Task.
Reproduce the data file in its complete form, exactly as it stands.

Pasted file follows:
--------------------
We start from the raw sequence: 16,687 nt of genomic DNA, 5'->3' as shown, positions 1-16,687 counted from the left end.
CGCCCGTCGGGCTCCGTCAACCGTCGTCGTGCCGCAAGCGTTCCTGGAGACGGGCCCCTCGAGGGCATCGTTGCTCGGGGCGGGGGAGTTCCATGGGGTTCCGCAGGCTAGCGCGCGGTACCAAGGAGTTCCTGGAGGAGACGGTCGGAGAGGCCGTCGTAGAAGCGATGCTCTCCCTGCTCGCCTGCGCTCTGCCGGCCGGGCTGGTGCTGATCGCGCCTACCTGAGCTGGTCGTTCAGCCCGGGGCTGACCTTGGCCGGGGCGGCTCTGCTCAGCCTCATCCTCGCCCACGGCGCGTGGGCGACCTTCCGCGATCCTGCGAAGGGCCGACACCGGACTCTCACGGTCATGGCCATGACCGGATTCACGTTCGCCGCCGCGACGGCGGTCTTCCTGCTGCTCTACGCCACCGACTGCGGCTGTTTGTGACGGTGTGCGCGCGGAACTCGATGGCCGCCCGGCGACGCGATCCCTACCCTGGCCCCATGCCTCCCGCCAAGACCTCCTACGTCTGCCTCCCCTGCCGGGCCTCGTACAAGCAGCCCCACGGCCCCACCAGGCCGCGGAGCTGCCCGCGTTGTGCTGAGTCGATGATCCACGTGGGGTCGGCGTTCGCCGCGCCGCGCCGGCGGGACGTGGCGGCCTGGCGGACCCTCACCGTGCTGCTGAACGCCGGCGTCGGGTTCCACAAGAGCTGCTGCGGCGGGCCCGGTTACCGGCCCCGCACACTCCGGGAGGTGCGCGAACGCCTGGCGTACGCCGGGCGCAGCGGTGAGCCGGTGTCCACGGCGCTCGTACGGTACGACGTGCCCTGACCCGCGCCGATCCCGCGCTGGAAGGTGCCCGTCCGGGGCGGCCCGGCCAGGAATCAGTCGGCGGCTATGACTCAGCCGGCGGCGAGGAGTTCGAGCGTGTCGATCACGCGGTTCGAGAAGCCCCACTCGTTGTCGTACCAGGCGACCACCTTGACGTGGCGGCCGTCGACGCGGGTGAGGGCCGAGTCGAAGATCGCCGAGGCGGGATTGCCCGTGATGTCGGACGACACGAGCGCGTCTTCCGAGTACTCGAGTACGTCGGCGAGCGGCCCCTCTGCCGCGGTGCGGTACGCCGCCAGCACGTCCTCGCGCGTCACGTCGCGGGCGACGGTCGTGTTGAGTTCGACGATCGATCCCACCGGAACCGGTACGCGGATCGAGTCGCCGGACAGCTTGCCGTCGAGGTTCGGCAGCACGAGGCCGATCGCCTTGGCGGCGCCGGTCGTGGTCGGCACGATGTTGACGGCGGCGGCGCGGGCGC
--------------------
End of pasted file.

We start from the raw sequence: 16,687 nt of genomic DNA, 5'->3' as shown, positions 1-16,687 counted from the left end.
CGCCCGTCGGGCTCCGTCAACCGTCGTCGTGCCGCAAGCGTTCCTGGAGACGGGCCCCTCGAGGGCATCGTTGCTCGGGGCGGGGGAGTTCCATGGGGTTCCGCAGGCTAGCGCGCGGTACCAAGGAGTTCCTGGAGGAGACGGTCGGAGAGGCCGTCGTAGAAGCGATGCTCTCCCTGCTCGCCTGCGCTCTGCCGGCCGGGCTGGTGCTGATCGCGCCTACCTGAGCTGGTCGTTCAGCCCGGGGCTGACCTTGGCCGGGGCGGCTCTGCTCAGCCTCATCCTCGCCCACGGCGCGTGGGCGACCTTCCGCGATCCTGCGAAGGGCCGACACCGGACTCTCACGGTCATGGCCATGACCGGATTCACGTTCGCCGCCGCGACGGCGGTCTTCCTGCTGCTCTACGCCACCGACTGCGGCTGTTTGTGACGGTGTGCGCGCGGAACTCGATGGCCGCCCGGCGACGCGATCCCTACCCTGGCCCCATGCCTCCCGCCAAGACCTCCTACGTCTGCCTCCCCTGCCGGGCCTCGTACAAGCAGCCCCACGGCCCCACCAGGCCGCGGAGCTGCCCGCGTTGTGCTGAGTCGATGATCCACGTGGGGTCGGCGTTCGCCGCGCCGCGCCGGCGGGACGTGGCGGCCTGGCGGACCCTCACCGTGCTGCTGAACGCCGGCGTCGGGTTCCACAAGAGCTGCTGCGGCGGGCCCGGTTACCGGCCCCGCACACTCCGGGAGGTGCGCGAACGCCTGGCGTACGCCGGGCGCAGCGGTGAGCCGGTGTCCACGGCGCTCGTACGGTACGACGTGCCCTGACCCGCGCCGATCCCGCGCTGGAAGGTGCCCGTCCGGGGCGGCCCGGCCAGGAATCAGTCGGCGGCTATGACTCAGCCGGCGGCGAGGAGTTCGAGCGTGTCGATCACGCGGTTCGAGAAGCCCCACTCGTTGTCGTACCAGGCGACCACCTTGACGTGGCGGCCGTCGACGCGGGTGAGGGCCGAGTCGAAGATCGCCGAGGCGGGATTGCCCGTGATGTCGGACGACACGAGCGCGTCTTCCGAGTACTCGAGTACGTCGGCGAGCGGCCCCTCTGCCGCGGTGCGGTACGCCGCCAGCACGTCCTCGCGCGTCACGTCGCGGGCGACGGTCGTGTTGAGTTCGACGATCGATCCCACCGGAACCGGTACGCGGATCGAGTCGCCGGACAGCTTGCCGTCGAGGTTCGGCAGCACGAGGCCGATCGCCTTGGCGGCGCCGGTCGTGGTCGGCACGATGTTGACGGCGGCGGCGCGGGCGC